Patriots prepare to face third straight backup quarterback

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Patriots prepare to face third straight backup quarterback

FOXBORO -- It's going to take some digging, but the Patriots are determined to find out all they can about new Indianapolis Colts starting quarterback Dan Orlovsky before Sunday's game.

Orlovsky, who will replace Curtis Painter under center for the 0-11 Colts, has completed 14-of-21 passes for 122 yards with no touchdowns and no picks in three appearances this season. His last NFL start came in 2008, when he quarterbacked the Lions in the final game of their historic 0-16 season. In seven seasons, he's 0-7 in seven career starts.

Needless to say, the Patriots don't have a library full of tapes labeled 'Orlovsky,' but they're making due with what they can find.

"Whatever we have, the coaching staff will get it," Vince Wilfork said. "I don't care where it's from. It's tough when you have a guy you haven't really seen much from and you have to dig and dig and dig. But if that's what we have to do, that's what we have to do."

The Patriots faced a situation like this one two weeks ago when they went up against Kansas City's Tyler Palko in his first-ever NFL start. Similarly, they had to do some sleuthing to find some video of Palko under center. Some of his most relevant film came from his work in preseason exhibitions.

Defending inexperienced quarterbacks may seem to make for light study weeks, but the Patriots insist that's not the case.

"It can be tough at times," Wilfork said. "You just don't know how teams are going to attack you certain weeks. Seems teams always attack us a little different than everybody else.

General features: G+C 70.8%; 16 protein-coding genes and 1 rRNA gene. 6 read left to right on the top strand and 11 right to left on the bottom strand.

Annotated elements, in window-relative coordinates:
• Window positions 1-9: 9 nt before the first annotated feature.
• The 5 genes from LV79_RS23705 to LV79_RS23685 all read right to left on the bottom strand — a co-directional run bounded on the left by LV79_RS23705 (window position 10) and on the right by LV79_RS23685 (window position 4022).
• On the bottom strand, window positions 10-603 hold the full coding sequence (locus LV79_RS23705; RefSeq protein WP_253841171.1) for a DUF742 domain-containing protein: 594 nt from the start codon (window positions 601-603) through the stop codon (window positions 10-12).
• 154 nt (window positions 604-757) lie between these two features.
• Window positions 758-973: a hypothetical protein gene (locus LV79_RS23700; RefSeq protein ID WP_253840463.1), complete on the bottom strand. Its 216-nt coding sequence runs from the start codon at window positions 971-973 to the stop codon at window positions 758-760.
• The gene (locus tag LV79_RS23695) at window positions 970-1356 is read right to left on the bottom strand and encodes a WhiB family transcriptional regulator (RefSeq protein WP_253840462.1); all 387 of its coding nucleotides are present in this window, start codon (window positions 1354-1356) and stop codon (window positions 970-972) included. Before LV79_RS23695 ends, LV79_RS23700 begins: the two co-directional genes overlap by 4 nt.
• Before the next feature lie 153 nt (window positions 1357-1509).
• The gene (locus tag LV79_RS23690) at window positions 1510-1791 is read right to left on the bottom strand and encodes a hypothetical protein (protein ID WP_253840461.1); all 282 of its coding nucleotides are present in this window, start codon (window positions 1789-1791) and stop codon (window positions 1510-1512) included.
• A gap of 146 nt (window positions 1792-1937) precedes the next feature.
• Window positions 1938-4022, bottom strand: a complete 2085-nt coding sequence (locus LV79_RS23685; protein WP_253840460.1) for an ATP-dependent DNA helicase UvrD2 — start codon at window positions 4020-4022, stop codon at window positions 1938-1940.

"We have to be prepared. Whatever it may be, we definitely have to be prepared for it. Whatever they give us. If we have to figure things out on the run, we will. That's where our sideline adjustments, our halftime adjustments come in."

Sterling Moore has become accustomed to long hours in the film room during his first few weeks as a regular in the Patriots secondary. This will be his third straight week of seeing a backup (or in the Colts' case, a backup to the backup) quarterback, and he's digesting whatever old footage the Patriots can scrape together.

"You gotta go back and watch a lot of film on him," Moore said. "You gotta spend a little more time in the film room, but that's every week at this point."

Of course, it's not all about the quarterback. The Colts will likely run similar schemes to what they ran with Painter, and the Patriots will break down that film as well. That Orlovsky is now the quarterback doesn't change everything.

"We're just trying to understand their tendencies offensively," Moore said. "Then we'll watch Orlovsky and see how he throws."

'Big, mean, physical back' Blount wins AFC Offensive Player of the Month

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'Big, mean, physical back' Blount wins AFC Offensive Player of the Month

FOXBORO -- The first three weeks of the season really couldn't have gone any better for LeGarrette Blount. 

He leads the NFL in rushing with 298 yards, and he's scored four times in three games as the Patriots have relied more on the running game in Tom Brady's absence. For his efforts, he's been named the AFC's Offensive Player of the Month. It's the first time he's earned an Offensive Player of the Month award, and it's the first time a Patriots player has been given the honor since Brady won it in September of last year. 

Blount was one of the keys to victory for the Patriots in their Thursday night win over the Texans as he ran for 105 yards and two scores. Patriots coach Bill Belichick lauded Blount for his performance -- especially his performance in the fourth quarter -- in the postgame locker room celebration. With that performance, the Patriots have called more running plays than any other club in the league (108), and Blount leads the NFL in carries with 75, one more than Houston's Lamar Miller.